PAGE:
The Obama administration may be considering a pilot program to determine the feasibility of taxing drivers based on how far they travel as opposed to how much fuel they consume, The Hill reports.
A draft transportation bill, acquired by Transportation Weekly before being published by the Capitol Hill newspaper, reveals some details of the proposal.
Currently, the nation’s highways are financed by the Highway Trust Fund, which gets most of its money from a federal gas tax of 18.4 cents per gallon of gasoline. The tax isn’t tied to inflation. As a result, it’s lost a third of its purchasing power since 1993, the last time it was increased.
Meanwhile, as Americans drive more fuel efficient vehicles, they're using less gasoline –- which means less money for highways and other transportation projects funded by the gas tax.
That confluence of factors has prompted just about every transportation expert to begin touting the idea of phasing out the gas tax in favor of a vehicle miles traveled fee, known as a VMT. The idea is that motorists should instead be charged base on how far they've driven, which would be a more representative "user fee" than the gas tax. The case for a VMT fee was bolstered by a Congressional Budget Office report released in March that also touted the system.
The administration's plan, contained in a draft transportation bill, calls for creating an office within the Federal Highway Administration that is tasked with analyzing alternative means of generating transportation revenue. The FHWA office would determine the feasibility of a VMT system, consider how a system would be deployed, and conduct tests on the system.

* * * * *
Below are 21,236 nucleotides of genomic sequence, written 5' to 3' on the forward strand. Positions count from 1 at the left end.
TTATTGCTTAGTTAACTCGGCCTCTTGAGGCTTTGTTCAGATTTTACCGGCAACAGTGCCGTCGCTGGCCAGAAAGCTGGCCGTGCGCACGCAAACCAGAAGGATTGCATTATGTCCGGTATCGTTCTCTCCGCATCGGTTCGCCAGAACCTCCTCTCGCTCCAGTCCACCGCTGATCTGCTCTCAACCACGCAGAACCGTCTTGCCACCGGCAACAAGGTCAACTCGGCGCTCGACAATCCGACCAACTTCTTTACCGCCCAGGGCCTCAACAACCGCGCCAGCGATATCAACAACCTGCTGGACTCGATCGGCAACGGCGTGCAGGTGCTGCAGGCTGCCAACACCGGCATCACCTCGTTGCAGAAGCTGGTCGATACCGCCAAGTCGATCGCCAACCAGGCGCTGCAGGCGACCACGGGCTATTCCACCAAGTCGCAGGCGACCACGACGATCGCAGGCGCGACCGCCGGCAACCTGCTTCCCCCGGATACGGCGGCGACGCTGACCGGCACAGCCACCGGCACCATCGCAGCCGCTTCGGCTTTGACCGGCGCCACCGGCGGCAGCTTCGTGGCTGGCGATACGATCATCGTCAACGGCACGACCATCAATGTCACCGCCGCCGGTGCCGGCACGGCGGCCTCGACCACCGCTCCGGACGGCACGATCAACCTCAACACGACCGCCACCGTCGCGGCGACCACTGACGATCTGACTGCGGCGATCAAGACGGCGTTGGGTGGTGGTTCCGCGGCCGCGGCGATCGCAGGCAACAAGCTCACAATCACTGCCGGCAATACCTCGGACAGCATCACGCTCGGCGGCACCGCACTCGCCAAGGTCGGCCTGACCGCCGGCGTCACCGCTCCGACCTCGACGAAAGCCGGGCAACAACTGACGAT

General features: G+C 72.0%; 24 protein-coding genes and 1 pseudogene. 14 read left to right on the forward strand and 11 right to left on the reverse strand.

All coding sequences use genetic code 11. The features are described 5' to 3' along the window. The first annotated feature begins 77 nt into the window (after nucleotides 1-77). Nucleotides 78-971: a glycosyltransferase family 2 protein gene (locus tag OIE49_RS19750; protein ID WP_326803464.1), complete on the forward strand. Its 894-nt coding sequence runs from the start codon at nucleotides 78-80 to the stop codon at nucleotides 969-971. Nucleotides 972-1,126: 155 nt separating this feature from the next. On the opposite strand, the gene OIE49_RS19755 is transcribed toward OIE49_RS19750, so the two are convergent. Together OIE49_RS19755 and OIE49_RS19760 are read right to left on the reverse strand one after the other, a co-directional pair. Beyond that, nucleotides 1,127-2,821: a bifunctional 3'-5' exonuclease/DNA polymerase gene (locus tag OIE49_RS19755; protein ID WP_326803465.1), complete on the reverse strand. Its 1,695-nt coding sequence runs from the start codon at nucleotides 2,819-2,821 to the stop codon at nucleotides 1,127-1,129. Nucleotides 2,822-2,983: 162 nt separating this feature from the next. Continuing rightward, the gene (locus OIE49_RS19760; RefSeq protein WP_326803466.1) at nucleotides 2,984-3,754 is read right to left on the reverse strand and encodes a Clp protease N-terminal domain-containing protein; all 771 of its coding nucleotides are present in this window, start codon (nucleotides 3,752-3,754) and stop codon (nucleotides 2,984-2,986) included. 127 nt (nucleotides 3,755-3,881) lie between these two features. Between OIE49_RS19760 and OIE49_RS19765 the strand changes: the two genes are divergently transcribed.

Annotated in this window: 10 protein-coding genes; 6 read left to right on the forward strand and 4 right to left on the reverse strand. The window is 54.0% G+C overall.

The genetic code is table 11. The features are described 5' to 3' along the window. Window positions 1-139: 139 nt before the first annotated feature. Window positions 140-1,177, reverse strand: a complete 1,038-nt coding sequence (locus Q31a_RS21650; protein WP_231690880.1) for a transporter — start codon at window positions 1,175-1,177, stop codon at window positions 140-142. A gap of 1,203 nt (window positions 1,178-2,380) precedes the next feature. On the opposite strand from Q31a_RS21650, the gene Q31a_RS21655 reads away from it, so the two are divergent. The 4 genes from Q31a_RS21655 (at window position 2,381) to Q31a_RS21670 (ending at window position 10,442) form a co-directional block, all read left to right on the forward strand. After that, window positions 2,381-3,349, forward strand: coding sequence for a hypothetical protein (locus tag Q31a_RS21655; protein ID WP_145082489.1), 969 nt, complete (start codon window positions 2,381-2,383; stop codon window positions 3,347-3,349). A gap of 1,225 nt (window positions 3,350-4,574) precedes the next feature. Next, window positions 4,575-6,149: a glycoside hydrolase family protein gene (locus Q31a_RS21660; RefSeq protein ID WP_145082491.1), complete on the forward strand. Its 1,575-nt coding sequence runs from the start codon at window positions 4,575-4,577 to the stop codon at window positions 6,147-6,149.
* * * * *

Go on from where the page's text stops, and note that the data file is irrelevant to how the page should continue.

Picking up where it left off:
The proposal calls for field testing of a VMT system to be launched within four years of the bill's passage. The program would receive $300 million in funding over the next six fiscal years.
A White House spokeswoman downplayed the proposal, telling the newspaper that the draft “is not an administration proposal” and was merely “an early working draft proposal that was never formally circulated within the administration, does not taken into account the advice of the President’s senior advisors, economic team or cabinet officials, and does not represent the views of the President.”
It's also unclear whether the plan is still on the shelf, since the draft is undated. If it is, the plan would be a significant shift for the administration. As recently as March, Transportation Secretary Ray LaHood told said "we're not doing anything about it" when asked at an American Association of State Highway and Transportation Officials conference whether the administration was addressing the challenges facing the gas tax.
The draft transportation bill was circulated within the Department of Transportation and the Office of Management and Budget, according to The Hill, which also emphasized that it's not necessarily the final version of the bill that the administration would submit to Congress, and the administration might not submit any bill at all.
Researchers in as many as 16 states have studied the feasibility of a VMT system, but this would mark the first federal efforts.